As a continuation of this question, why does the tanpura have 4 strings playing different notes (Sa plus Pa, ma, or Ni)? I had the understanding that the tanpura is mainly there to provide reference to Sa. Then why can't it just play Sa?

  • 2
    In Indian classical music, both Sa and Pa are achala swarams, that is, their positions do not change from ragam to ragam. In other words, both Sa and Pa are important swarams when it comes to establishing the tonic. (When performing certain ragams, for instance, panchama-varjya ragams—those that do not take the note Pa—one may benefit from having the tanpura tuned to Ma instead of Pa, and there are similar reasons for tuning a string to Ni. But the key point is that both Sa and Pa are achala swarams.)
    – user77458
    Commented Aug 2, 2021 at 12:50
  • @Pantuvarali: Thanks for your comment! I do understand that Sa and Pa are achala swaras. But my question is why use both notes, not just any one? Also Sa is base note from which all notes are referred. So it's much easier choice. Moreover, Pa used in tanpura is of lower octave (Mandra). And most of the beginners don't learn lower octave notes before middle octave (Madhya). So, there ears are also not tuned. Thanks!
    – Beta
    Commented Aug 2, 2021 at 14:17
  • Good questions, @Beta, but I'm not entirely sure I follow your reasonings. It is valuable to have the swaram Pa as a reference point right around the middle of the octave. Why would you want to let go of this? I also don't agree that beginners don't learn the mandra sthayi before the madhya sthayi: the beginner is ideally taught exercises in all three octaves. Moreover, even assuming that training the ear on the mandra sthayi is more difficult in comparison with the madhya sthayi for a beginner, well, all the more reason to have a base point in the mandra sthayi, isn't it?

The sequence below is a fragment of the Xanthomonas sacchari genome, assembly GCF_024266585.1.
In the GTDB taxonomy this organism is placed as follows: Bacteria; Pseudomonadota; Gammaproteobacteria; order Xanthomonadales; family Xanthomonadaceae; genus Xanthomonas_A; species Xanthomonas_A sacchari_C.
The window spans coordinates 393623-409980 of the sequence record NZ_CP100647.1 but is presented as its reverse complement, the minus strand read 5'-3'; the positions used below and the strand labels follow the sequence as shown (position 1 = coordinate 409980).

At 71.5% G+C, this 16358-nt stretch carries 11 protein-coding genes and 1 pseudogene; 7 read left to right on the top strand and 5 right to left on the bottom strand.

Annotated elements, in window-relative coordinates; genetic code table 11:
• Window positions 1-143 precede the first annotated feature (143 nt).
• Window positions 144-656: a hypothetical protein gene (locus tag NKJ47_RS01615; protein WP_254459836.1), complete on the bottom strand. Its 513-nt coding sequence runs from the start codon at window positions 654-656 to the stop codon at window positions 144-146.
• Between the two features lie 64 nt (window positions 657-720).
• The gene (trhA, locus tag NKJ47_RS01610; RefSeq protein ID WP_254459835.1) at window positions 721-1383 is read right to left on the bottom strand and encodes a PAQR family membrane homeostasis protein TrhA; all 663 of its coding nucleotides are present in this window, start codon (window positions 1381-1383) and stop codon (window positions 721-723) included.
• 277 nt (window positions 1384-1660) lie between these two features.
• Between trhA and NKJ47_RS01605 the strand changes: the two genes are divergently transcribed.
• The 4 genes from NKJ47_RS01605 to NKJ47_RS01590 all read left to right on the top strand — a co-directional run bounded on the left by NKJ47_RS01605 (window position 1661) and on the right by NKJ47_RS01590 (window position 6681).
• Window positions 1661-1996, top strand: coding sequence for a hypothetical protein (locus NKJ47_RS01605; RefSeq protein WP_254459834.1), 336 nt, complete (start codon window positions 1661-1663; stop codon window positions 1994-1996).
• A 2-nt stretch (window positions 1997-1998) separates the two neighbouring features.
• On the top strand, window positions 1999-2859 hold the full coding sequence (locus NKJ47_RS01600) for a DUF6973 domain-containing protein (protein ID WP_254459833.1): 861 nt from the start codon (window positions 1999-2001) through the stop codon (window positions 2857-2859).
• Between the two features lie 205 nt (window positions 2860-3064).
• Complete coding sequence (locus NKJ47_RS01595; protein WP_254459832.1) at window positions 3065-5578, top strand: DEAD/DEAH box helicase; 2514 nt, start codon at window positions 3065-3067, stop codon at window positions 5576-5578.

– user77458
    Commented Aug 2, 2021 at 15:33
  • But tanpura sound starts with Pa not Sa. So, it's odd (atleast I find) that first I hear Pa and then Sa. But from your answers it seems the only reason to have 2 swaras in tanpura is due to their pureness. Thanks again for your answers.
    – Beta
    Commented Aug 2, 2021 at 16:28
  • @Dom - May I ask why you deleted the harmonics and overtones tags added to this question?
    – Sadhana
    Commented Dec 1, 2021 at 5:23

1 Answer 1


I think it is because of the overtones produced. I did an experiment with three types of tanpura tunings. I played and recorded one tanpura cycle each for Sa-Pa, Sa-ma, and Sa-Ni tunings (using A as my Sa). Then I viewed the recording as a spectrogram and wrote down the frequencies and notes associated with the frequencies for each line in the spectrogram.

Of course, the recording software picks up many more overtones than the human ear can hear. But one can still hear at least some of the overtones, at least with practice.

For example, when the tanpura is tuned to Sa-Pa, I can hear Sa, Pa, and Ga quite clearly, as well as Ni and Re if I really focus. For ragas that use ma instead of Pa, you really need to tune the tanpura to Sa-ma to be able to hear the ma. And for ragas such as Marwa and Purvi, which use tivra Ma, tuning the tanpura to Sa-Ni gives you tivra Ma overtones.

Also, the tanpura is not just for providing reference notes. The tones and overtones produced by the tanpura help your voice (or other instrument) resonate better in those frequencies.

Screenshot of the spectrogram

Spectrogram frequencies written out

Frequencies of all the notes in 4 octaves


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